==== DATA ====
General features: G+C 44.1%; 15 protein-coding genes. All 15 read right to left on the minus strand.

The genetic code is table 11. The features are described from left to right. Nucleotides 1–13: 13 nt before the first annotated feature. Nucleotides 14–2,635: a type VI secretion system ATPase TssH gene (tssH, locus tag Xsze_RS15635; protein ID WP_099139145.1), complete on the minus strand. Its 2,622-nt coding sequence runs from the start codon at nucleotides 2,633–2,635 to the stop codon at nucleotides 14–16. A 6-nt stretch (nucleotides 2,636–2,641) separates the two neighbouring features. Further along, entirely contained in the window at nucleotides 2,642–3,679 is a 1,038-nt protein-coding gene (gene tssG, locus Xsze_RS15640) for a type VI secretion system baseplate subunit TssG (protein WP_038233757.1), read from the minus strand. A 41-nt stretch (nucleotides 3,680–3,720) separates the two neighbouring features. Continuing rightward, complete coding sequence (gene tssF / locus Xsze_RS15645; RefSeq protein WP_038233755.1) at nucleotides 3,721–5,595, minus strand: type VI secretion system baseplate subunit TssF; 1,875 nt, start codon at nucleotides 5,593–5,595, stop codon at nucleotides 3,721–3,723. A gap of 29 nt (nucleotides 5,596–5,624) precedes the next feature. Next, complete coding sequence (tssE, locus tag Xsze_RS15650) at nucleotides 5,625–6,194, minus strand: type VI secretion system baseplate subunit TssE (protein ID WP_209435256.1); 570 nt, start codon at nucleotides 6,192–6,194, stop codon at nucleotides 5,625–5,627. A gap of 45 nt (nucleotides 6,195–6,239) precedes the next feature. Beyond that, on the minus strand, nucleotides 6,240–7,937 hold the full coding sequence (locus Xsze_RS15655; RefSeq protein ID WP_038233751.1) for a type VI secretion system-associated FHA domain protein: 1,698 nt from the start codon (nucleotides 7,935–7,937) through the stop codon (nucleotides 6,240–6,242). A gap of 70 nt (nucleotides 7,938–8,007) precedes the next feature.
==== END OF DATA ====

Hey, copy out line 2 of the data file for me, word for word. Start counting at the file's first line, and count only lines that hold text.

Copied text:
The genetic code is table 11. The features are described from left to right. Nucleotides 1–13: 13 nt before the first annotated feature. Nucleotides 14–2,635: a type VI secretion system ATPase TssH gene (tssH, locus tag Xsze_RS15635; protein ID WP_099139145.1), complete on the minus strand. Its 2,622-nt coding sequence runs from the start codon at nucleotides 2,633–2,635 to the stop codon at nucleotides 14–16. A 6-nt stretch (nucleotides 2,636–2,641) separates the two neighbouring features. Further along, entirely contained in the window at nucleotides 2,642–3,679 is a 1,038-nt protein-coding gene (gene tssG, locus Xsze_RS15640) for a type VI secretion system baseplate subunit TssG (protein WP_038233757.1), read from the minus strand. A 41-nt stretch (nucleotides 3,680–3,720) separates the two neighbouring features. Continuing rightward, complete coding sequence (gene tssF / locus Xsze_RS15645; RefSeq protein WP_038233755.1) at nucleotides 3,721–5,595, minus strand: type VI secretion system baseplate subunit TssF; 1,875 nt, start codon at nucleotides 5,593–5,595, stop codon at nucleotides 3,721–3,723. A gap of 29 nt (nucleotides 5,596–5,624) precedes the next feature. Next, complete coding sequence (tssE, locus tag Xsze_RS15650) at nucleotides 5,625–6,194, minus strand: type VI secretion system baseplate subunit TssE (protein ID WP_209435256.1); 570 nt, start codon at nucleotides 6,192–6,194, stop codon at nucleotides 5,625–5,627. A gap of 45 nt (nucleotides 6,195–6,239) precedes the next feature. Beyond that, on the minus strand, nucleotides 6,240–7,937 hold the full coding sequence (locus Xsze_RS15655; RefSeq protein ID WP_038233751.1) for a type VI secretion system-associated FHA domain protein: 1,698 nt from the start codon (nucleotides 7,935–7,937) through the stop codon (nucleotides 6,240–6,242). A gap of 70 nt (nucleotides 7,938–8,007) precedes the next feature.